Consultancy for the baseline survey on Socio-Economic benefits of artisanal tuna fishery

The main aim of this assessment is to provide baseline information on socio-economic issues around artisanal tuna fishery in Mozambique.

Tuna is one of the most globally traded and consumed seafood. Due to the high demand for tuna and tuna-like species, the fishery is facing huge challenges with respect to sustainable exploitation across the globe. Bluefin tuna, for example, is near extinction, while albacore, in the Indian Ocean, is currently overfished and bigeye and yellow-fin tuna are approaching maximum sustainable yield levels. The tuna catch in the Indian Ocean is on the average over one million tons annually fetching approximately 3-4 billion Euro per annum. The Western Indian Ocean (WIO) region accounts for 70-80% of the Indian Ocean tuna catch, and about 20% of the global production. The tuna fishery could play an important role in the national economy of the respective developing coastal and island states in the WIO, as well as to the food security of their population; however, this potential has not been maximized.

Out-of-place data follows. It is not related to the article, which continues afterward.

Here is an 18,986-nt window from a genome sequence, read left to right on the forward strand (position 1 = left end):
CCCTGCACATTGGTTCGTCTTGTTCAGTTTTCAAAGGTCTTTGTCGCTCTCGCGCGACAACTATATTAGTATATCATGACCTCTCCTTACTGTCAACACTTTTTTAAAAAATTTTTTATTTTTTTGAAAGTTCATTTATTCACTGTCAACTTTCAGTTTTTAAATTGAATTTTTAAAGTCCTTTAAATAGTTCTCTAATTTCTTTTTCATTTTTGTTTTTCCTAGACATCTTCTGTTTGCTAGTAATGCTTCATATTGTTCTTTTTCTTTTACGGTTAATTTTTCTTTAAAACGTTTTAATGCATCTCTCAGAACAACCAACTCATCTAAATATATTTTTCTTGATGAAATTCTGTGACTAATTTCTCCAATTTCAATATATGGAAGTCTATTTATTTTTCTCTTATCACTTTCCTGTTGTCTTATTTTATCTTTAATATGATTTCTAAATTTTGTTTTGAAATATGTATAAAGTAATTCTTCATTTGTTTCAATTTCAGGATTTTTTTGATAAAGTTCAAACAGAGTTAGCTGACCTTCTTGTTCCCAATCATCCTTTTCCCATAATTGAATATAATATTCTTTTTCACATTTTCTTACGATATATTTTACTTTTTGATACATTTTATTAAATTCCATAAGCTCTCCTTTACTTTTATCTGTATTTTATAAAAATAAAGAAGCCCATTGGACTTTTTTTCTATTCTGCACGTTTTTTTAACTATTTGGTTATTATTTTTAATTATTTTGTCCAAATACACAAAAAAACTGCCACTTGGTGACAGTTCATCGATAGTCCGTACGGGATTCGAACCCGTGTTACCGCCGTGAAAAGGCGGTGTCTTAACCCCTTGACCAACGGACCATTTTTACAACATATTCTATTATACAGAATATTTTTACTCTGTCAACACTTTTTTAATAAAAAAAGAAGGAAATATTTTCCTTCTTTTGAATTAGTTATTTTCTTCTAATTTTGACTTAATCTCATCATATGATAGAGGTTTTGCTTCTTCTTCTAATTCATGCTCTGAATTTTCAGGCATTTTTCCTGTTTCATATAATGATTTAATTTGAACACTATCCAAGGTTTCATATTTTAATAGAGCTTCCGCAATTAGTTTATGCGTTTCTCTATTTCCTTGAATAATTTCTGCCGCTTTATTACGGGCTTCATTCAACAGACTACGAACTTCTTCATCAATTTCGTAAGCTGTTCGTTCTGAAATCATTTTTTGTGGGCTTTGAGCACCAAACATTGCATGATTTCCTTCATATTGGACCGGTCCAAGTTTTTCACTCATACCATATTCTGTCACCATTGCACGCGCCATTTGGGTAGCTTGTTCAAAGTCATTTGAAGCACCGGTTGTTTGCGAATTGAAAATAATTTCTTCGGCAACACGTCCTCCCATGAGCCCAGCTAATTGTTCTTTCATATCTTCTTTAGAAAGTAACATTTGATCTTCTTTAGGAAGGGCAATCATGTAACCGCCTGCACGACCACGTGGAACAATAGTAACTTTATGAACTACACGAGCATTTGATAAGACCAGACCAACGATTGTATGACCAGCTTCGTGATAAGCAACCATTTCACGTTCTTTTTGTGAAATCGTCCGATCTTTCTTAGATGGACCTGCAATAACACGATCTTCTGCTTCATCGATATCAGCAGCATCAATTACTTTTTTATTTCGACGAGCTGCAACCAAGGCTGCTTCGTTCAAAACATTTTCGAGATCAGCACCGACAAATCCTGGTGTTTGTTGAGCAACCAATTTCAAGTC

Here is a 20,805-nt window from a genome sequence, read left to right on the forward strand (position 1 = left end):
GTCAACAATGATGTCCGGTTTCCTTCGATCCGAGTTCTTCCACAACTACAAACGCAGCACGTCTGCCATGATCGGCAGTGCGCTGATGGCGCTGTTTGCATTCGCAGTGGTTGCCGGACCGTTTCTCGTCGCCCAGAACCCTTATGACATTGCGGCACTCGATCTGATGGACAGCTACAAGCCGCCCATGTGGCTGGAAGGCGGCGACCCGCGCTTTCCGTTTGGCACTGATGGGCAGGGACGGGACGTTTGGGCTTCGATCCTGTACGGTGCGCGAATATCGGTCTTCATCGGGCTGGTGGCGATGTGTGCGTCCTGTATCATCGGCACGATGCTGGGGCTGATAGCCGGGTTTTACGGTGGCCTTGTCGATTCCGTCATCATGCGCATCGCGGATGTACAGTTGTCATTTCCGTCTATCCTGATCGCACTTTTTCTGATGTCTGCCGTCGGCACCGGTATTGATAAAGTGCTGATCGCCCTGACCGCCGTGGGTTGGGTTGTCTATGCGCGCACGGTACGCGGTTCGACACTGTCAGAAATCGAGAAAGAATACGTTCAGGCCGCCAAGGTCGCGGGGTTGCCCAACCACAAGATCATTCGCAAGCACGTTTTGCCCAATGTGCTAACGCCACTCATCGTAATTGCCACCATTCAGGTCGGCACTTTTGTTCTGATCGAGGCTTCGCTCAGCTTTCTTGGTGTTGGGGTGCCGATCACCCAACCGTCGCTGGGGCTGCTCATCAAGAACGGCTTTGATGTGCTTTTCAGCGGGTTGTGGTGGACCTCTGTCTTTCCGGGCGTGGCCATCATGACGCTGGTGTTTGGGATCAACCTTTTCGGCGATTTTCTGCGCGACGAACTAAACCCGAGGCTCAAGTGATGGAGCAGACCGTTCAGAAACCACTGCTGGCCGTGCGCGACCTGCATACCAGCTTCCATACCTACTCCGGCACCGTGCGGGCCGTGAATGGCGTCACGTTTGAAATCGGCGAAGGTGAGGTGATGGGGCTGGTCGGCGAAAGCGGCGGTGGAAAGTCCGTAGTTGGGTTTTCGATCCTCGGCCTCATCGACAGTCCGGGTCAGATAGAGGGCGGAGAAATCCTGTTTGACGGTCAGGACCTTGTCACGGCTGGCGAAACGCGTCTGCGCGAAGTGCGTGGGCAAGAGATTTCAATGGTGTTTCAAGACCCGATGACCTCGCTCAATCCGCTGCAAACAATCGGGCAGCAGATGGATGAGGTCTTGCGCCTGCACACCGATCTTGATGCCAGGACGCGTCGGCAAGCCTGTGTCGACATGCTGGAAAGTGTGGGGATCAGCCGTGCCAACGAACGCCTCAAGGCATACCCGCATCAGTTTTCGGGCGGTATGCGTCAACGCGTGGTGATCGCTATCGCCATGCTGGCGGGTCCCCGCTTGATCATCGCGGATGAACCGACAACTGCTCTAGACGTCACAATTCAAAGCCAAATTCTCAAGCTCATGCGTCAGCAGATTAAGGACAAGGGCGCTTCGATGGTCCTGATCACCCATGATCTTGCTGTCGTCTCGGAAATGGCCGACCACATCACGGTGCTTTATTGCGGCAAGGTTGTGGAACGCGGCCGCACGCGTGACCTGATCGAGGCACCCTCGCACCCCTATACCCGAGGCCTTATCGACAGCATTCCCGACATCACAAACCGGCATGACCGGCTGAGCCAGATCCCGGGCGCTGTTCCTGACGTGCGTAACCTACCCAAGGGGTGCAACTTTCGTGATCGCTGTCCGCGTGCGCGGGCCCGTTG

It is reported that artisanal marine fishery contributes over 80% of the national marine fish production, being used as food or source of income to coastal fishing communities. However there is no adequate information on how much of these are tuna and or tuna-like species. This lack of information on artisanal tuna fishery hampers the development of adequate management and development options for maximizing the socio-economic benefits for the coastal states.

The main aim of this assessment is to provide baseline information on socio-economic issues around artisanal tuna fishery in Mozambique. The information generated will be used to inform policy and decision making process in order to help promote sustainable use, management and development of the artisanal tuna fishery in the countries of this region of the Indic Ocean.

WWF Mozambique
July 22, 2013
Avenida Kenneth Kaunda, Maputo, Moçambique